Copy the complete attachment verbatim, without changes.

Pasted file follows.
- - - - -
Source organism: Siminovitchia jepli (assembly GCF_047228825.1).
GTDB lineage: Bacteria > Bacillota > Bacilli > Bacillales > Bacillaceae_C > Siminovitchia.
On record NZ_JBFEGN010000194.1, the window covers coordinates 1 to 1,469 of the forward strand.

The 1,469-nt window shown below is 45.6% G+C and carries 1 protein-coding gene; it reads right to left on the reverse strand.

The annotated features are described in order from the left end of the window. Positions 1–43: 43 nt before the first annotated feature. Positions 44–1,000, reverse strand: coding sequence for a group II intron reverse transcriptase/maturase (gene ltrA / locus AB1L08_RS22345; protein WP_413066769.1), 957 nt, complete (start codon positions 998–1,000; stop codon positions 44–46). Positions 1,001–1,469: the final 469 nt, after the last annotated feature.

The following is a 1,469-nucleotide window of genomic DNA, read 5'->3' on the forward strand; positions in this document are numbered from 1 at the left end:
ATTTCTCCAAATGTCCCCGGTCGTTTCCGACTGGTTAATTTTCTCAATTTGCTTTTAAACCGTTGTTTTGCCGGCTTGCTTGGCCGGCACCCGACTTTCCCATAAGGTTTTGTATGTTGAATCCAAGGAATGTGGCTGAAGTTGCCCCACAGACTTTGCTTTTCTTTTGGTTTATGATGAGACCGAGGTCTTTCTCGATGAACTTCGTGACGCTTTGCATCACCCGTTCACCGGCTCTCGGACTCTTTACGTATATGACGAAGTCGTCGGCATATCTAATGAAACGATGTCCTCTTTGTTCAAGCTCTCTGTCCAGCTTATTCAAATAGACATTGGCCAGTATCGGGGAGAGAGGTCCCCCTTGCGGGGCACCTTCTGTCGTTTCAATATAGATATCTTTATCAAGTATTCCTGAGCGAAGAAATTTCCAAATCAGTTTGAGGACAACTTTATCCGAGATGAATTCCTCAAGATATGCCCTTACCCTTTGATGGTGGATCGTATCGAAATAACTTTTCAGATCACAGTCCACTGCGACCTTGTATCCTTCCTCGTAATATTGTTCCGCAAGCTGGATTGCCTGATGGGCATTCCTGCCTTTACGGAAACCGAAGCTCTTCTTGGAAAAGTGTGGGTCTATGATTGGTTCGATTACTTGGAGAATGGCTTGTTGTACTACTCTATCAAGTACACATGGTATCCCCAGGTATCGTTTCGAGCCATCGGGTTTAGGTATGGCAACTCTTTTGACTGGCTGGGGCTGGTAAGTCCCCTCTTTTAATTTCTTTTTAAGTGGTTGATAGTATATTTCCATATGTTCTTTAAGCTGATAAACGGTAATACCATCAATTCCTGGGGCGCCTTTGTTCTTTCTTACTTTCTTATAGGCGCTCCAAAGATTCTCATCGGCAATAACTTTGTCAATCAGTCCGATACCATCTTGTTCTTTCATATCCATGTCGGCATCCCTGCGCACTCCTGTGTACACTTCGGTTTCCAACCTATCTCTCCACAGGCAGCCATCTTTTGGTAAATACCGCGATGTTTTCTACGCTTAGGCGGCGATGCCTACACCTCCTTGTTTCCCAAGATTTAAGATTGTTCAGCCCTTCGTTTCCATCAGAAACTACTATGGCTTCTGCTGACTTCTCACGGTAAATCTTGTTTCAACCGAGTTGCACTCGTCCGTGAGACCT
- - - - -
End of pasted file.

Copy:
Source organism: Siminovitchia jepli (assembly GCF_047228825.1).
GTDB lineage: Bacteria > Bacillota > Bacilli > Bacillales > Bacillaceae_C > Siminovitchia.
On record NZ_JBFEGN010000194.1, the window covers coordinates 1 to 1,469 of the forward strand.

The 1,469-nt window shown below is 45.6% G+C and carries 1 protein-coding gene; it reads right to left on the reverse strand.

The annotated features are described in order from the left end of the window. Positions 1–43: 43 nt before the first annotated feature. Positions 44–1,000, reverse strand: coding sequence for a group II intron reverse transcriptase/maturase (gene ltrA / locus AB1L08_RS22345; protein WP_413066769.1), 957 nt, complete (start codon positions 998–1,000; stop codon positions 44–46). Positions 1,001–1,469: the final 469 nt, after the last annotated feature.

The following is a 1,469-nucleotide window of genomic DNA, read 5'->3' on the forward strand; positions in this document are numbered from 1 at the left end:
ATTTCTCCAAATGTCCCCGGTCGTTTCCGACTGGTTAATTTTCTCAATTTGCTTTTAAACCGTTGTTTTGCCGGCTTGCTTGGCCGGCACCCGACTTTCCCATAAGGTTTTGTATGTTGAATCCAAGGAATGTGGCTGAAGTTGCCCCACAGACTTTGCTTTTCTTTTGGTTTATGATGAGACCGAGGTCTTTCTCGATGAACTTCGTGACGCTTTGCATCACCCGTTCACCGGCTCTCGGACTCTTTACGTATATGACGAAGTCGTCGGCATATCTAATGAAACGATGTCCTCTTTGTTCAAGCTCTCTGTCCAGCTTATTCAAATAGACATTGGCCAGTATCGGGGAGAGAGGTCCCCCTTGCGGGGCACCTTCTGTCGTTTCAATATAGATATCTTTATCAAGTATTCCTGAGCGAAGAAATTTCCAAATCAGTTTGAGGACAACTTTATCCGAGATGAATTCCTCAAGATATGCCCTTACCCTTTGATGGTGGATCGTATCGAAATAACTTTTCAGATCACAGTCCACTGCGACCTTGTATCCTTCCTCGTAATATTGTTCCGCAAGCTGGATTGCCTGATGGGCATTCCTGCCTTTACGGAAACCGAAGCTCTTCTTGGAAAAGTGTGGGTCTATGATTGGTTCGATTACTTGGAGAATGGCTTGTTGTACTACTCTATCAAGTACACATGGTATCCCCAGGTATCGTTTCGAGCCATCGGGTTTAGGTATGGCAACTCTTTTGACTGGCTGGGGCTGGTAAGTCCCCTCTTTTAATTTCTTTTTAAGTGGTTGATAGTATATTTCCATATGTTCTTTAAGCTGATAAACGGTAATACCATCAATTCCTGGGGCGCCTTTGTTCTTTCTTACTTTCTTATAGGCGCTCCAAAGATTCTCATCGGCAATAACTTTGTCAATCAGTCCGATACCATCTTGTTCTTTCATATCCATGTCGGCATCCCTGCGCACTCCTGTGTACACTTCGGTTTCCAACCTATCTCTCCACAGGCAGCCATCTTTTGGTAAATACCGCGATGTTTTCTACGCTTAGGCGGCGATGCCTACACCTCCTTGTTTCCCAAGATTTAAGATTGTTCAGCCCTTCGTTTCCATCAGAAACTACTATGGCTTCTGCTGACTTCTCACGGTAAATCTTGTTTCAACCGAGTTGCACTCGTCCGTGAGACCT